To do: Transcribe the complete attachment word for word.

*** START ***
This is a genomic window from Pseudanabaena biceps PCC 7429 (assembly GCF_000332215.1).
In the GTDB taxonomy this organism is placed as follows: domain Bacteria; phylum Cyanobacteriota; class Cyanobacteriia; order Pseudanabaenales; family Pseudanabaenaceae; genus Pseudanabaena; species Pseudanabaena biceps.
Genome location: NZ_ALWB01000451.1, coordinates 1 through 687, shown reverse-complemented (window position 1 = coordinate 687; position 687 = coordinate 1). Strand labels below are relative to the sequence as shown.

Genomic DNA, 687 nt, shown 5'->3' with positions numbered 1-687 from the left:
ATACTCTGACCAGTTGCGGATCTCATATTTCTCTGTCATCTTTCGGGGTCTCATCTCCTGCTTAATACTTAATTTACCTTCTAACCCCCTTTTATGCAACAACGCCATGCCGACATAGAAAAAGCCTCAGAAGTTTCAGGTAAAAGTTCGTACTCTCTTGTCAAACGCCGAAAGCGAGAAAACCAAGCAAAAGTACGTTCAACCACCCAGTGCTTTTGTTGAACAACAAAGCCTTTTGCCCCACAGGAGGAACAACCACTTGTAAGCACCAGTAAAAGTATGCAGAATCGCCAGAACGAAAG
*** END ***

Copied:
This is a genomic window from Pseudanabaena biceps PCC 7429 (assembly GCF_000332215.1).
In the GTDB taxonomy this organism is placed as follows: domain Bacteria; phylum Cyanobacteriota; class Cyanobacteriia; order Pseudanabaenales; family Pseudanabaenaceae; genus Pseudanabaena; species Pseudanabaena biceps.
Genome location: NZ_ALWB01000451.1, coordinates 1 through 687, shown reverse-complemented (window position 1 = coordinate 687; position 687 = coordinate 1). Strand labels below are relative to the sequence as shown.

Genomic DNA, 687 nt, shown 5'->3' with positions numbered 1-687 from the left:
ATACTCTGACCAGTTGCGGATCTCATATTTCTCTGTCATCTTTCGGGGTCTCATCTCCTGCTTAATACTTAATTTACCTTCTAACCCCCTTTTATGCAACAACGCCATGCCGACATAGAAAAAGCCTCAGAAGTTTCAGGTAAAAGTTCGTACTCTCTTGTCAAACGCCGAAAGCGAGAAAACCAAGCAAAAGTACGTTCAACCACCCAGTGCTTTTGTTGAACAACAAAGCCTTTTGCCCCACAGGAGGAACAACCACTTGTAAGCACCAGTAAAAGTATGCAGAATCGCCAGAACGAAAG